In short, this "devastating" argument from the Greek tells us nothing that we do not already know from the English: "I and the Father" is a first-person plural subject, and the word one sometimes bears the connotation of union. we recognize that there is a plurality of persons in the Godhead (John 17:3, I Tim.2:5). We agree that the man Christ Jesus was fully united with the Spirit of God, but we also understand that the Father was incarnate in Jesus (John 14:9-11). Finally, the newsletter maintains that "tongue speaking and other phenomena" in the UPCI are actually "counterfeit", saying that the UPCI "imitates modern charismatic or pentecostal revival techniques". How can someone say that the biblical experiences of Oneness Pentecostals are all counterfeit while evidently accepting trinitarian Pentecostal experiences as genuine? How can he explain the thousands of divine healings, manifestations of spiritual gifts, and baptisms of the Holy Spirit in the UPCI, particularly when many people receive the Holy Ghost in UPCI churches before they study Oneness doctrine? If all Oneness tongues speaking is countefeit, how can thousands of trinitarians receive the Holy Spirit (some of them while in trintarian churches), subsequently be led to the truths of baptism in Jesus' name and Oneness, and then continue to speak in tongues and enjoy the presence of the Holy Spirit in the same manner as before? Far from imitating modern charismatics, the founders of the UPCI were an integral part of the twentieth-century Pentecostal movement from it's beginnings.
Because this article is a bit lenghty, I have to cut some explanations here. Ed.
Martin not only believes that some UPCI members are saved but also that once a person is saved he can never lose his salvation. This means he is attacking those whom he considers to be fellow Christians and seeking to destroy their churches. It would seem more appropriate to let the Lord of these people decide how to judge these churches and deal with them as He wills, rather than appointing oneself to that role. "Who art thou that judgest another man's servant? to his own master he standeth or falleth. Yea, he shall be holden up: for God is able to make him stand." (Romans 14:4). In summary, Walter Martin's explanation of UPCI doctrine and history is clearly erroneous, as someone can readily ascertain by consulting either trinitarian or Oneness sources. His translation of John 10:30 is biased, unwarranted, and misleading. His characterization of the faith and spiritual experiences of UPCI members is a sweeping generalization unsupported by concrete evidence or comparative study. In addition to being inbiblical, his form of trinitarianism deviates from the very standard to which he appeals: church tradition and majority opinion.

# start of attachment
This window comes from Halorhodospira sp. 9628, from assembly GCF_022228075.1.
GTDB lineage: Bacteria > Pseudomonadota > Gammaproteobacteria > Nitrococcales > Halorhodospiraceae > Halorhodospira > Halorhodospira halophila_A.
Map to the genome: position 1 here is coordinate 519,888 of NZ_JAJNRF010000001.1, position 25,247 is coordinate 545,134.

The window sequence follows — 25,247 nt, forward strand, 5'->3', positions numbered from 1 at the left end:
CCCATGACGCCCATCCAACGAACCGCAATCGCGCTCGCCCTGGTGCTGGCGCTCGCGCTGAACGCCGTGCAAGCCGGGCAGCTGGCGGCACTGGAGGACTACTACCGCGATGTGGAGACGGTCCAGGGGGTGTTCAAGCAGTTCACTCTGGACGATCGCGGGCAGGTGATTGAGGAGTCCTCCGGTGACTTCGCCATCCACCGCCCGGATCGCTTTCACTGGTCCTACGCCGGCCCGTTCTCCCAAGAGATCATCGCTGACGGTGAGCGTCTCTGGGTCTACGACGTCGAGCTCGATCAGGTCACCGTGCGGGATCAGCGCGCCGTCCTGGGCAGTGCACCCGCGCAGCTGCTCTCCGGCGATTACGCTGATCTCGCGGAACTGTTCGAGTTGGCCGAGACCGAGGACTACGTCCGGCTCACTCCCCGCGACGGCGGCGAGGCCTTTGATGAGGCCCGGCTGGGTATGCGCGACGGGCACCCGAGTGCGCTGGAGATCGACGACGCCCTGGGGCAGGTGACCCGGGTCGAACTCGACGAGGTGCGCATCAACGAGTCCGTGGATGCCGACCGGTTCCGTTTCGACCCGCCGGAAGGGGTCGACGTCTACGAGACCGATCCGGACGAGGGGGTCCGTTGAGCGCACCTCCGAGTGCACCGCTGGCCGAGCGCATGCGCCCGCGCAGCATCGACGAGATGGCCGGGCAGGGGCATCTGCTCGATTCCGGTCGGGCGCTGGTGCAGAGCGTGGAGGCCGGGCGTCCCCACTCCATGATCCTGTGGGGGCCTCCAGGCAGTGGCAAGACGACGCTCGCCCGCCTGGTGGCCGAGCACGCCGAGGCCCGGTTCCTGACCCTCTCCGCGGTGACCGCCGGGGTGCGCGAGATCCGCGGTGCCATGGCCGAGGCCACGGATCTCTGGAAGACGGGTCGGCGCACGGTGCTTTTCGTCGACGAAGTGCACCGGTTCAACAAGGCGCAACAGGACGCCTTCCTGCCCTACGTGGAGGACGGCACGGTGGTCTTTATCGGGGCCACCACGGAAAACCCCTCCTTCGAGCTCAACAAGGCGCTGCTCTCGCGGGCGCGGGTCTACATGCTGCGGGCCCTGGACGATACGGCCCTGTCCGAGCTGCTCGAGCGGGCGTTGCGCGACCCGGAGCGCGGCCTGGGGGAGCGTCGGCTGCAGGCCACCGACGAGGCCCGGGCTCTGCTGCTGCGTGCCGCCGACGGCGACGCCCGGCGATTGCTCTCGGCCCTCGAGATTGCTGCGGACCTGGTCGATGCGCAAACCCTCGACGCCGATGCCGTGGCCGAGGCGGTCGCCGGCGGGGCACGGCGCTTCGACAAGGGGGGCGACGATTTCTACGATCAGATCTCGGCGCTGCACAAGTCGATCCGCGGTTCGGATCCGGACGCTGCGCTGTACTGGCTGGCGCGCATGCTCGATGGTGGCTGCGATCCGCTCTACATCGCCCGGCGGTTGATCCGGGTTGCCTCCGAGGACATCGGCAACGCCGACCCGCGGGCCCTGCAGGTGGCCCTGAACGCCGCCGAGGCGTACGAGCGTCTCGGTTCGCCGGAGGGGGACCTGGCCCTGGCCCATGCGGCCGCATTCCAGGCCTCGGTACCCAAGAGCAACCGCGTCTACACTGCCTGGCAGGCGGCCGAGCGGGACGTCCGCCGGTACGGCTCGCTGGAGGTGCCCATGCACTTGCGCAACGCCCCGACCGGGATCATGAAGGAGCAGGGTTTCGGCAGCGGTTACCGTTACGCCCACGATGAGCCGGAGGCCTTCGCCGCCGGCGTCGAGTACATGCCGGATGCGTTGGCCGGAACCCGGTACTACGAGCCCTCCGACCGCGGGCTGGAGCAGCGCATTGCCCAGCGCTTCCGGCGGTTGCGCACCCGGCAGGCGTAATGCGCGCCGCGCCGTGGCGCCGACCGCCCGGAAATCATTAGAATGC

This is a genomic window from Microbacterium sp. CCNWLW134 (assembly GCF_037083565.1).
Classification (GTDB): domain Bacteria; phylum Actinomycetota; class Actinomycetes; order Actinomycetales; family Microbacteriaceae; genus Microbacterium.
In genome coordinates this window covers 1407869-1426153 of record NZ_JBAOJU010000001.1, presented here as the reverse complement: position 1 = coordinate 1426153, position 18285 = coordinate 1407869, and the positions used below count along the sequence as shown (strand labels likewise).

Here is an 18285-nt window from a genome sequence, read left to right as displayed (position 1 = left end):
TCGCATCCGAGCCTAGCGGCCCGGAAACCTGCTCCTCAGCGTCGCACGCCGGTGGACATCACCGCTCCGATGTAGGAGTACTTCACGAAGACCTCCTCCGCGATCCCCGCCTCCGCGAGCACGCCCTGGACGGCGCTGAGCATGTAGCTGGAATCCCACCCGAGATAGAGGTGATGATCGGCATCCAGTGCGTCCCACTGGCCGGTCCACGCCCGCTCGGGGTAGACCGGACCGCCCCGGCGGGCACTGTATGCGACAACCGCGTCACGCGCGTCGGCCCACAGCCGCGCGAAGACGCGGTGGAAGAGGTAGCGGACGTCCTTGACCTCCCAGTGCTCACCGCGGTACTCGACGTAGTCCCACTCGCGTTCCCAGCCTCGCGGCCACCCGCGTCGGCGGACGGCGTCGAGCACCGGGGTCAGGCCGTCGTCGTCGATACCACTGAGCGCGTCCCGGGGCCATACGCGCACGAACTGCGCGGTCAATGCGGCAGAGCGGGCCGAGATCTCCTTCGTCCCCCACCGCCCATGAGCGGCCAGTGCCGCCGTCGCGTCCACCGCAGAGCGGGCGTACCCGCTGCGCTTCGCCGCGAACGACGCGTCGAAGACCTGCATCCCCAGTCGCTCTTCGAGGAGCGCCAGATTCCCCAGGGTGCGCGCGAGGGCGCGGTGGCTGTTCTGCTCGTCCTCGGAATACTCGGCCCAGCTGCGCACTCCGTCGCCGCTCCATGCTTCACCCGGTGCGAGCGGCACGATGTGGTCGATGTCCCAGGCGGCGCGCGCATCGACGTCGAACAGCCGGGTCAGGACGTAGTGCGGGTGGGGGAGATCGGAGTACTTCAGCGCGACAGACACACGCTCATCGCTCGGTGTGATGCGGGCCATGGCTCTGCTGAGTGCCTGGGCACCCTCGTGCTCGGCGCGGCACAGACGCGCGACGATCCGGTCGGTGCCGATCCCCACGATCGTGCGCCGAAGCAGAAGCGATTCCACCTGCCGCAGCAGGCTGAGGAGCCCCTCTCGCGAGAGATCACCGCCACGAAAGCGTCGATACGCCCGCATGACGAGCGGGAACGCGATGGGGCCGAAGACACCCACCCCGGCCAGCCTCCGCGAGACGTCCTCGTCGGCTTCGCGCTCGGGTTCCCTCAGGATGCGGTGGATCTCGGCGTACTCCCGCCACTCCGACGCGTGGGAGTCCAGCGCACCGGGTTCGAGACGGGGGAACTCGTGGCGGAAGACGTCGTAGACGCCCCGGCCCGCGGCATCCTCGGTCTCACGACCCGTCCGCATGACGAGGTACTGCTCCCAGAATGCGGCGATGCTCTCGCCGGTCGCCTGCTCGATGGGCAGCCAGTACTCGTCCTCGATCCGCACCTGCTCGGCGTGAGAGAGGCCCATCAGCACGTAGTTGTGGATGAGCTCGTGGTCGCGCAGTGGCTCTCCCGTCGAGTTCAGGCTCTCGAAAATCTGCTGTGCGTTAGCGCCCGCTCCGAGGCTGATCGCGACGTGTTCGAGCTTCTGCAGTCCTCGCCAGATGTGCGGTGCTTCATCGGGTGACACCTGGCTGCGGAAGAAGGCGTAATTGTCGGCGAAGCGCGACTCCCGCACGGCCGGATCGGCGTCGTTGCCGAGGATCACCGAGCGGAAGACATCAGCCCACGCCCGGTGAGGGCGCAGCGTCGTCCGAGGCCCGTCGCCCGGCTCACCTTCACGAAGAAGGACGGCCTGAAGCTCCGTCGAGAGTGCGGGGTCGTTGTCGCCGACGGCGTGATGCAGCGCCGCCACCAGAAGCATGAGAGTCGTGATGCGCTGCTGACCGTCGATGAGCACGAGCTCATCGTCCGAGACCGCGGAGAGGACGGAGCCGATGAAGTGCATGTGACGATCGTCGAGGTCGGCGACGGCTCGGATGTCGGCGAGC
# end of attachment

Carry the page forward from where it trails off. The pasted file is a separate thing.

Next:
The conclusion is enscapable: Walter Martin's attack on the United Pentecostal Church is not credible. At best, it is a case of faulty scholarship; at worst, it is a deliberate distortion.
We can only hope that in the future those who wish to analyze our movement will approach us with an open mind, state our doctrinal position and history accurately, observe the work of God's Spirit in our churches and lives, and reason with us scripturally. If they do, they will find that, while we do not regard man-made creeds and traditions as authoritative, we are firmly commited to studying, discussing, preaching, teaching, believing, and obeying the Word of God.



Prepared by Frank Buhain
for the Christian Investigator's Account (C.I.A.)
NSW Sydney, Australia December 17,1997
last modified MARCH 5,1998